In 1981, a courtyard with a fountain was dedicated in honor of Stacy Budd between the Continuing Education Building, which opened in 1980, and the Bell Building. In 2007, the Continuing Education Building was renamed Stacy Budd Hall in his honor. He had served on the Lee County Board of Education when the planning and establishment of LCIEC took place and is considered one of its founders. Budd served as chairman of the college's board of trustees from 1963 to 1980. He later served on the N.C. Community College System's Board of Trustees.

The Vocational Building, erected in 1987, was renamed Marvin R. Joyner Hall in 2005 in honor of the college's third and longest-tenured president. He led the college from 1983 to 2004, when college facilities and programs were rapidly expanding. He is remembered for his strong focus on meeting the variety of educational and vocational needs of people in the college's service area of Chatham, Harnett and Lee counties. He continues to be active in community service in Lee County.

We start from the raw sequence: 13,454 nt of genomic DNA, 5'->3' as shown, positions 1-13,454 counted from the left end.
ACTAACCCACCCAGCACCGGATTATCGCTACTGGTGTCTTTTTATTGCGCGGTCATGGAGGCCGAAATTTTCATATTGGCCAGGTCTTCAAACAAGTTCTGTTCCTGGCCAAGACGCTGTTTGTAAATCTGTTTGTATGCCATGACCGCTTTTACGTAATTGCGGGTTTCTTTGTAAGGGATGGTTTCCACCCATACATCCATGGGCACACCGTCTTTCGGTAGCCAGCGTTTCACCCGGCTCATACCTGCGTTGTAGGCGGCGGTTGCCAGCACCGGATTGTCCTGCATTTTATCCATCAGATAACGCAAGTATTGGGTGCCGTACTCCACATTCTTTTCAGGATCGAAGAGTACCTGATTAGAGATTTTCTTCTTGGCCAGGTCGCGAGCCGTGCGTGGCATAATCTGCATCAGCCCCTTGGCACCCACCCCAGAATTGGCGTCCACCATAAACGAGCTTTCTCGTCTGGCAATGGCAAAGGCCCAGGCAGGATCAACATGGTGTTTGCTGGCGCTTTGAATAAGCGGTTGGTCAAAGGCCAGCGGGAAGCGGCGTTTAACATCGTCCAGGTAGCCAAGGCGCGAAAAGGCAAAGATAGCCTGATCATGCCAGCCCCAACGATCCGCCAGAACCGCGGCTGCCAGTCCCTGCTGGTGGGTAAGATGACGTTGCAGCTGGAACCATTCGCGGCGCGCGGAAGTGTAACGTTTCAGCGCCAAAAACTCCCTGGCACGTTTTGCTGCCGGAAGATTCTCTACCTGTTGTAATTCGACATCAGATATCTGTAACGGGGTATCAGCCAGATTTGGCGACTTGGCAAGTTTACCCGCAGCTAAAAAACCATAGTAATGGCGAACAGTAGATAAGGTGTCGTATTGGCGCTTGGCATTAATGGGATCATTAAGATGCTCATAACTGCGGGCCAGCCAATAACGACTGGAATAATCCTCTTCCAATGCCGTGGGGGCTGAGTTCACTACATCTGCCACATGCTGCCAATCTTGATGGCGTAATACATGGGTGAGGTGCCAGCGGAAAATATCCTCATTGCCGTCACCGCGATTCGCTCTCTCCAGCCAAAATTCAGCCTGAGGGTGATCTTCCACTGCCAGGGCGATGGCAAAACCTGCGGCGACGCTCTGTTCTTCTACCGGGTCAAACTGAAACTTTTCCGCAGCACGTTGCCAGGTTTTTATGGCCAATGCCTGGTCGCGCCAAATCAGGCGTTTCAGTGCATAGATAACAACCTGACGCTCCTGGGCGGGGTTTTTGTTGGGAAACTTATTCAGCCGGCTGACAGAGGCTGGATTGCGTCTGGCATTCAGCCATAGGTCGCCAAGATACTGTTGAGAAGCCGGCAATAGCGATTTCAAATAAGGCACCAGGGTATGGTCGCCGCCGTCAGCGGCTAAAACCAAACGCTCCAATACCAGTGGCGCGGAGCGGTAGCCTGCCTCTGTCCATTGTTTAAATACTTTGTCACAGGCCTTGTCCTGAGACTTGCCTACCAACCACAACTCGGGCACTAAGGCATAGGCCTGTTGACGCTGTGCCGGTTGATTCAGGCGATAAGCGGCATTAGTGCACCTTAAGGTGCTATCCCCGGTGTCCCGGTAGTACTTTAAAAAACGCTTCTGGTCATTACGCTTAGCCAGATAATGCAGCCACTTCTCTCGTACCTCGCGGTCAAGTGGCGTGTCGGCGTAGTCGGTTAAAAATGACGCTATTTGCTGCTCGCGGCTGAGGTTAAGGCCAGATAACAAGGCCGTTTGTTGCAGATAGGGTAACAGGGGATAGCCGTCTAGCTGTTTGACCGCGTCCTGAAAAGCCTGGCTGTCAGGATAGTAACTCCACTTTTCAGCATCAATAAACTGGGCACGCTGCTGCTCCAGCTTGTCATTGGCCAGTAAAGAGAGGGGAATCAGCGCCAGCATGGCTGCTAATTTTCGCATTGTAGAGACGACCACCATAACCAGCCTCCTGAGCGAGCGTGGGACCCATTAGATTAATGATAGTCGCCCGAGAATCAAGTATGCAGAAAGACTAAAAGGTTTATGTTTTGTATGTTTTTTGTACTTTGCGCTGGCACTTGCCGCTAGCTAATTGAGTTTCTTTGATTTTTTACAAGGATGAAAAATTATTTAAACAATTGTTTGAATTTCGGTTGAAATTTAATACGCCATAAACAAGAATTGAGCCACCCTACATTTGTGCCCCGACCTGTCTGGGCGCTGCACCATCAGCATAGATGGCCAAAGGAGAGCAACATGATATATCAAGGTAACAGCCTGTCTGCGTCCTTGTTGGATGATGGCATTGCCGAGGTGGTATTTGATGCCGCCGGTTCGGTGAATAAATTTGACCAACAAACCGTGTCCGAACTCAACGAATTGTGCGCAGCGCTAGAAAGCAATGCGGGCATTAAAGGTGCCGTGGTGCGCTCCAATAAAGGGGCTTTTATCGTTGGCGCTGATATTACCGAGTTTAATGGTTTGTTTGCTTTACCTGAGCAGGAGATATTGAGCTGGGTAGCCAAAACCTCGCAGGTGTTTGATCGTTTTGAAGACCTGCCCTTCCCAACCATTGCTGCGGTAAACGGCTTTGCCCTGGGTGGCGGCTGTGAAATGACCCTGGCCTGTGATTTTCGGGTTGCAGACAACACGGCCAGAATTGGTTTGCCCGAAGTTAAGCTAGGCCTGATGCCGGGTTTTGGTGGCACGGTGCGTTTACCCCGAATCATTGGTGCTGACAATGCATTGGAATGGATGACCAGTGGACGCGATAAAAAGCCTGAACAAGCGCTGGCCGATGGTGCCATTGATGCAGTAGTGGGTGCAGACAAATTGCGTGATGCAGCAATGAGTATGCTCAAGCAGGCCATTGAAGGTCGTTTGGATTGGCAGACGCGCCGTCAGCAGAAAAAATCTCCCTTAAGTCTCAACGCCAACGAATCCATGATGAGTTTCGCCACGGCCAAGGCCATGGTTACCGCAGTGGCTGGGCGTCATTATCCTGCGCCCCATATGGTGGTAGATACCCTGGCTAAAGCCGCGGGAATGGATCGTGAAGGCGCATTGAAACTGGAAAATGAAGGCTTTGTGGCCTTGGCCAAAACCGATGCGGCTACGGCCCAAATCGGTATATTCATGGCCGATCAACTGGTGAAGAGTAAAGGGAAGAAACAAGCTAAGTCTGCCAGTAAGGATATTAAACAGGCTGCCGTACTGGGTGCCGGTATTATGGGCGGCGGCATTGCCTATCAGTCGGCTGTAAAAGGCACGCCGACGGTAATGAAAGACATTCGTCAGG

The Health Building, constructed in 1988, was renamed Gilbert W. Lett Hall in 2005 for a long-time, generous benefactor to the college. He was a Sanford businessman who shared generously with his community and the college. His Gilbert W. Lett Family Endowment continues to provide scholarships for nursing students.

The Lee County Civic Center opened on the campus in 1991 to benefit both the college and community. In 1995, the name was changed to the Dennis A. Wicker Civic Center for his critical contribution as a member of the N.C. House of Representatives in securing state funding for construction of the facility. Wicker went on to serve two terms as lieutenant governor of North Carolina.